Five years ago, I declared that the only way that I’d ever go for a run was if someone were chasing me. I remember saying this, and then taking a drag on a cigarette and cackling.
So much has changed since then, and I am so mortified by that statement now.
I don’t know if it’s the threat of more weight gain after quitting smoking, or a determination to live just a little bit longer, but guess who runs like their a$$ is on fire? It’s not only the sudden realization of my mortality or my consternation at my ever-expanding caboose following quitting smoking that keeps me running. I also like the slightly light-headed feeling I have after a particularly satisfying run outside in the fresh, car-exhaust enhanced air. I like the feeling of accomplishment after running 5K without stopping. I like listening to a running list that contains songs that are actually embarrassing to own otherwise, but it’s OK, because they’re good for running. No judging.
It’s now been three weeks since we had a dump of snow that created slippery patches of death on the sidewalks, and I’m staring longingly outside. Even though Snowmaggedon is over and the sun is shining brightly today, this is the reality outside:
It will probably stay this frigid more or less until spring now. I’ve already got cabin fever. Also, although I’m pretty sure this is just my imagination, I feel myself blowing up and expanding. The pounds are catching up to me, grabbing on, and I’m afraid they’ll never let go. I’m afraid I’ll become like my friend Charmie’s dog Hammy who has no survival instinct. When he goes outside in the winter and it’s too cold, he doesn’t try and save himself. He lays down in the snow, and is all like, “Well, I’ve had a good run” and waits to die. My friend has to rescue him frequently by carrying him the one metre to the back door. Like Hammy, I feel like the pounds will jump on, and I’ll lay down in the metaphorical snow.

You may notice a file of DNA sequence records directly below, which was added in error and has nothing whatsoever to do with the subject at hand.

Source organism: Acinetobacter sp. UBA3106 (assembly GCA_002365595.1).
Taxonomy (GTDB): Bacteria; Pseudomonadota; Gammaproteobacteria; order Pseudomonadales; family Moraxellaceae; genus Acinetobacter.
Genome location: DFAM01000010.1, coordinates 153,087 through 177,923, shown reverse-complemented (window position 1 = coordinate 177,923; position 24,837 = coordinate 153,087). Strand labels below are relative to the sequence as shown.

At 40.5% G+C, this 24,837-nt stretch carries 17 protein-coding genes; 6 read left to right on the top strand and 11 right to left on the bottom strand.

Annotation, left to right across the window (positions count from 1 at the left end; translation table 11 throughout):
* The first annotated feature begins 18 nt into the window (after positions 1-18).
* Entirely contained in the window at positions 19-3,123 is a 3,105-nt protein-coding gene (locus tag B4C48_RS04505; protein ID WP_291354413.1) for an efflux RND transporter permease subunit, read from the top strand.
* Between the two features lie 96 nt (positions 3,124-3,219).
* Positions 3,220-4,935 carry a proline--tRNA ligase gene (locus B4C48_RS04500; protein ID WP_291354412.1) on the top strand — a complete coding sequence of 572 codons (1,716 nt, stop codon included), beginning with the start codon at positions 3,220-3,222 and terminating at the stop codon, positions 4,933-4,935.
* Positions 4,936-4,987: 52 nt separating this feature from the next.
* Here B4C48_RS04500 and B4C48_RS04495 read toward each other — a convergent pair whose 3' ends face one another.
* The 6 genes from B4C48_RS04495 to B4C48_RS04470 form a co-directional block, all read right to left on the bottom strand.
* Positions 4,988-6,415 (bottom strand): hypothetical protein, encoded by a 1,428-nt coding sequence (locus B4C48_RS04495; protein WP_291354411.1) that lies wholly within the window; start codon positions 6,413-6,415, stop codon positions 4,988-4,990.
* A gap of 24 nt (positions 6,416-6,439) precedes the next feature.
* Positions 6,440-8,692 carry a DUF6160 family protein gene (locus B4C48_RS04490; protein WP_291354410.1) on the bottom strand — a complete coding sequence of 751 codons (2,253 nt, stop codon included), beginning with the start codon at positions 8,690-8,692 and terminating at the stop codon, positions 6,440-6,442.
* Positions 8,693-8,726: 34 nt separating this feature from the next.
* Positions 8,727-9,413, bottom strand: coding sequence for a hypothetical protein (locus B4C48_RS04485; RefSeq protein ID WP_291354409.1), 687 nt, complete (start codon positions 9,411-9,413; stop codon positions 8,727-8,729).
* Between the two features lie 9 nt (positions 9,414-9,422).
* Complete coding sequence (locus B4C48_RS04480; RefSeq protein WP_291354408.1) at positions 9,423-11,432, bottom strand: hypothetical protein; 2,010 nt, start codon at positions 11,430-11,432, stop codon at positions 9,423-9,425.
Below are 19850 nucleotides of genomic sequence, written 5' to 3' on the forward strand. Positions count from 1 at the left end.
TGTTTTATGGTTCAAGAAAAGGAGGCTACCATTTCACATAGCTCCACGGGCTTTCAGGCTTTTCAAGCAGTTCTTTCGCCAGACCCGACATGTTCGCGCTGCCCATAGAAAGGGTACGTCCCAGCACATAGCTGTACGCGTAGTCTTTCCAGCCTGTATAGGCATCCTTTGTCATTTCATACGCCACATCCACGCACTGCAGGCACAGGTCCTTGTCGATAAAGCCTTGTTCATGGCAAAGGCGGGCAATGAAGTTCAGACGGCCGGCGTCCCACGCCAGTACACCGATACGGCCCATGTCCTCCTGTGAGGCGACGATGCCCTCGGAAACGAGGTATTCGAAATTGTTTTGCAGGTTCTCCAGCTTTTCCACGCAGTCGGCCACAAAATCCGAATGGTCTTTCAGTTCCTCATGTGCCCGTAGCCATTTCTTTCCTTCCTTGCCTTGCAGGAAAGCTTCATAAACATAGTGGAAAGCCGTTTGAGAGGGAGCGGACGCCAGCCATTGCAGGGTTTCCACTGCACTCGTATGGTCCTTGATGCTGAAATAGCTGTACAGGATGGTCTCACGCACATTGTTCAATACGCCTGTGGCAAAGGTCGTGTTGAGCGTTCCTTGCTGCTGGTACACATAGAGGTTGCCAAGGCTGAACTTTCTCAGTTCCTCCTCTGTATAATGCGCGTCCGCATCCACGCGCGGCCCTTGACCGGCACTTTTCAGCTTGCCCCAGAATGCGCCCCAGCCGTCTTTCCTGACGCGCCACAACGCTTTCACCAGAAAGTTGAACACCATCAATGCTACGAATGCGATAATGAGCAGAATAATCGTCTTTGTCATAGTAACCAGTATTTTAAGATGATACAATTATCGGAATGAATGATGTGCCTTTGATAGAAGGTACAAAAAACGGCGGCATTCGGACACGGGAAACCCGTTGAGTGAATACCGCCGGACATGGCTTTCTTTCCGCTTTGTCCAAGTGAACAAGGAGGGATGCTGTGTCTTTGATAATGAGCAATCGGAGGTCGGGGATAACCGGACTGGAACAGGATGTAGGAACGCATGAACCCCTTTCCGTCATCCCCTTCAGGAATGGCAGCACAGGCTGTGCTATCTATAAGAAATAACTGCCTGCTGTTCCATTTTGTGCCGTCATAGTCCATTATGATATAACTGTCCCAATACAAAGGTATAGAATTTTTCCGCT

How do I train for a 10K run if I can’t actually run?
There are options of course and I know I’m being a little melodramatic but my cod, I hate running on treadmills. I really hate stepping off the treadmill after the workout is done, and walking diagonally because my treadmill-induced vertigo prevents me from walking a straight line. The alternative to walking diagonally would be to pay $6.00 every run to use a nearby indoor running track. Running every second day at $6.00 is $90 a month, not to mention time lost by commuting to running track and gas. Winter here lasts about six months, so let’s place the grand total at $750. That’s enough for a back alley liposuction by a doctor with a printed medical degree from a university I’ve never heard of! And there’s no car-exhaust enhanced air at the indoor running track —just recycled body odour from the hippies who use ineffective deodorant as well the mild gaminess from everyone else because their stank is trapped.
I will have to opt for one or the other, however. I really have no other choice but diagonal walking or gamey people if I want to meet the challenge.